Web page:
Canva co-founder Cliff Obrecht says there are times when he still can’t believe how much the design startup he founded in 2012 with Melanie Perkins and Cameron Adams has grown.
Today, the company has over five million monthly active users, more than 150 employees, and over 100 million designs created — numbers the founders never really expected.
“Even now it’s super impressive to look at the dashboards and see we’ve gained 78,000 new users just today,” Obrecht told StartupSmart.
“It’s sort of what we were aiming for but it’s definitely more successful than we expected. I mean, it’s not like you start a company aiming to serve just 50 people, but it’s still surprising.”
Obrecht says Canva is currently seeing revenue growth of 10% month-on-month while running at cashflow break even. And the business hasn’t spent any of the money from its last two funding rounds — approximately $40 million.
“We’re sitting on a pretty healthy bank account, money’s coming in faster than we can spend it. It’s a high-class problem it have,” laughs Obrecht.
With a number of “exciting projects” in the pipeline, Obrecht spoke to StartupSmart at the Amazon Web Services Tech Summit about how Canva is managing rapid growth in its team while also scaling a startup that was recently valued at US$354 million ($468 million).
1. Know when to bring in more management
Discussing the challenges the founders are facing while expanding Canva’s team, Obrecht referred to a concept popularised by British anthropologist Robin Dunbar.
Dunbar proposes there is a cognitive limit on the amount of people one person can maintain social relationships with, explained by Dunbar as “the number of people you would not feel embarrassed about joining uninvited for a drink if you happened to bump into them in a bar”.
The limit is generally perceived to be around 150 relationships, and Obrecht believes the concept also applies when running a business. For Canva, this means considering what management expertise it needs.
“When you’re scaling a company, there’s lots of exciting but very challenging challenges,” Obrecht says.
“Once you hit over that 150 mark, it introduces a whole heap of new challenges you need to address. Dunbar says once you get over 150, communities would typically split unless external governance and laws are introduced.
“We’ve hit that number, so now we’re looking at not just building a product, but building a company which can sustain our next phase of growth.”
2. Keeping the company “flat”
However, while new management and governance structures may be necessary, Obrecht believes it’s best to keep a company as “flat” as possible, with minimal middle management between staff and executives.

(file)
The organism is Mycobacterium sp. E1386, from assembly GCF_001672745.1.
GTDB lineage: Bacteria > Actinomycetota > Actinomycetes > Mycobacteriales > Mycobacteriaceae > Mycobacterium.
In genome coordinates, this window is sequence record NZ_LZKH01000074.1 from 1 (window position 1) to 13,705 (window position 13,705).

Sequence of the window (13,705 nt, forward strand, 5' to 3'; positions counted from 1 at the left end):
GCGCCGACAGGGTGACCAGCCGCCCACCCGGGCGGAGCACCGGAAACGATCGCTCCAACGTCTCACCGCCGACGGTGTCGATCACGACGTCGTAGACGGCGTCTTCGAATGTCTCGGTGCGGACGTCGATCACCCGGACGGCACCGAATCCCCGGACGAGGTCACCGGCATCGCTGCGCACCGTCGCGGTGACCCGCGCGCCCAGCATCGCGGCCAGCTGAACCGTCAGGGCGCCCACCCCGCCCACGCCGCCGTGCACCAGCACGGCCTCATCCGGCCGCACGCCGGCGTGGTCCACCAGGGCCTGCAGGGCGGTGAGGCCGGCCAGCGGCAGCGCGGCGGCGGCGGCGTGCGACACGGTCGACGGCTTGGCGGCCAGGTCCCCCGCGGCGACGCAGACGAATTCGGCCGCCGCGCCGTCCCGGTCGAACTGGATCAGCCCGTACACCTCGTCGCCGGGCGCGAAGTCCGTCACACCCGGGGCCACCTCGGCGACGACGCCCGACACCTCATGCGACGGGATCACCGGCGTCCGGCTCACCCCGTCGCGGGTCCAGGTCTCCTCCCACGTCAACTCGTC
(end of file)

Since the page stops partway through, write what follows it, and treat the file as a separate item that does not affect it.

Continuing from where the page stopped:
Get SmartCompany FREE to your inbox every weekday.
“We are and always have been a very flat company, so we’re trying to avoid heavy management structures,” he says.
“Right now we’re trying to work out how to keep the organic structure and all the functions our staff know and love, but make it work for a larger company.”
Finding some of the right talent for management roles has also been hard for the Canva founders, with Obrecht partially agreeing with Atlassian co-founder Scott Farquhar’s recent comments about the lack of “talent depth” in the Australian landscape.
Speaking at the AWS Tech Summit earlier this month, Farquhar said Australia doesn’t have the “depth of talent that there is elsewhere in the world”.
“We’re currently developing 100 new employees in Sydney, and we had to bring in people from overseas to train them,” he said at the time.
Obrecht believes this to be true for “really senior talent”, saying Australia has a “limited pool” when it comes to senior management. As for developers, although hiring “really smart” ones isn’t easy, Obrecht says Canva has been very fortunate with the employees it’s attracted so far.
3. Keep communication flowing
When dealing with his staff, Obrecht says the most important thing is “proactive communication”; communication is “the most essential” part of a successful company, along with “good vibes and a can-do attitude”, says the entrepreneur.
“No one does anything by themselves. For knowledge to flow freely, people need to feel really comfortable communicating with others,” he says.
“They need to be able to go up to some one with a question and not feel stupid for asking that question.”
StartupSmart attended the Amazon Web Services Tech Summit as a guest of Amazon Web Services.